Tropical Storm Ward
Tropical storm (SSHS)
Formed July 2, 2104
Dissipated September 16, 2104
Fatalities 1 indirect
Damage Minimal
Tropical Storm Ward was the longest-lived tropical cyclone in history to not reach hurricane strength. Ward formed from a tropical wave in July 2104 when "backward-naming" was used for the first time to stop having to retire names. Ward circled the Atlantic several times from its formation on July 2 to its dissipation on September 16.

Meteorological History

A tropical wave exited the African coast on July 1. The system rapidly organized into Tropical Storm Ward on July 2. Ward would then make the classic Cape Verde hurricane track, but one thing was wrong - It never became a hurricane! Despite low wind shear and very warm waters, Ward failed to reach hurricane intensity even once. Ward's intensity sat at 70 mph for over 50 days in a row. By early August, Ward was expected to finally reach hurricane intensity - only it didn't. Instead of briefly becoming a hurricane and dissipating like the NHC forecasted, Ward took a very unusual turn to the southwest and began to head back to the U.S. By later in August, Ward started to turn back northeast. Its pressure reached a low of 969 mbar on August 26, more characteristic of a Category 2 hurricane than a tropical storm. Ward kept moving around the Atlantic until it finally dissipated on September 16. Ward's longevity limited the 2104 Atlantic season to five named storms, four of which formed in the Gulf Of Mexico.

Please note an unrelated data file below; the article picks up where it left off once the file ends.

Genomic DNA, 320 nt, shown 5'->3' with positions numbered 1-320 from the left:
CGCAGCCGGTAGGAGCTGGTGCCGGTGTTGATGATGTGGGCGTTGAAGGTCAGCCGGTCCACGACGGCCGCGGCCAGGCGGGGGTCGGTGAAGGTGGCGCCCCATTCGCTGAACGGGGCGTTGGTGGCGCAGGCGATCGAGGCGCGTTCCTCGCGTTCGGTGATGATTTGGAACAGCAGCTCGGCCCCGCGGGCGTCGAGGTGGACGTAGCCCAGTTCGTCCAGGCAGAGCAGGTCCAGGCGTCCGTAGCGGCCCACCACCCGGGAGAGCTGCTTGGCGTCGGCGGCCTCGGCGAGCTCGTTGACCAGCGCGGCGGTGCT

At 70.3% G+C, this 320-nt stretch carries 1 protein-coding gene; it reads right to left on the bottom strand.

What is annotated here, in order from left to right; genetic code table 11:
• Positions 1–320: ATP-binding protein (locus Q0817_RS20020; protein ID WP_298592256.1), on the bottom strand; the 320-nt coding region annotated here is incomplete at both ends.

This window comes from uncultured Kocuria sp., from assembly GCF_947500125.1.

The name Ward was retired, simply because of its longevity.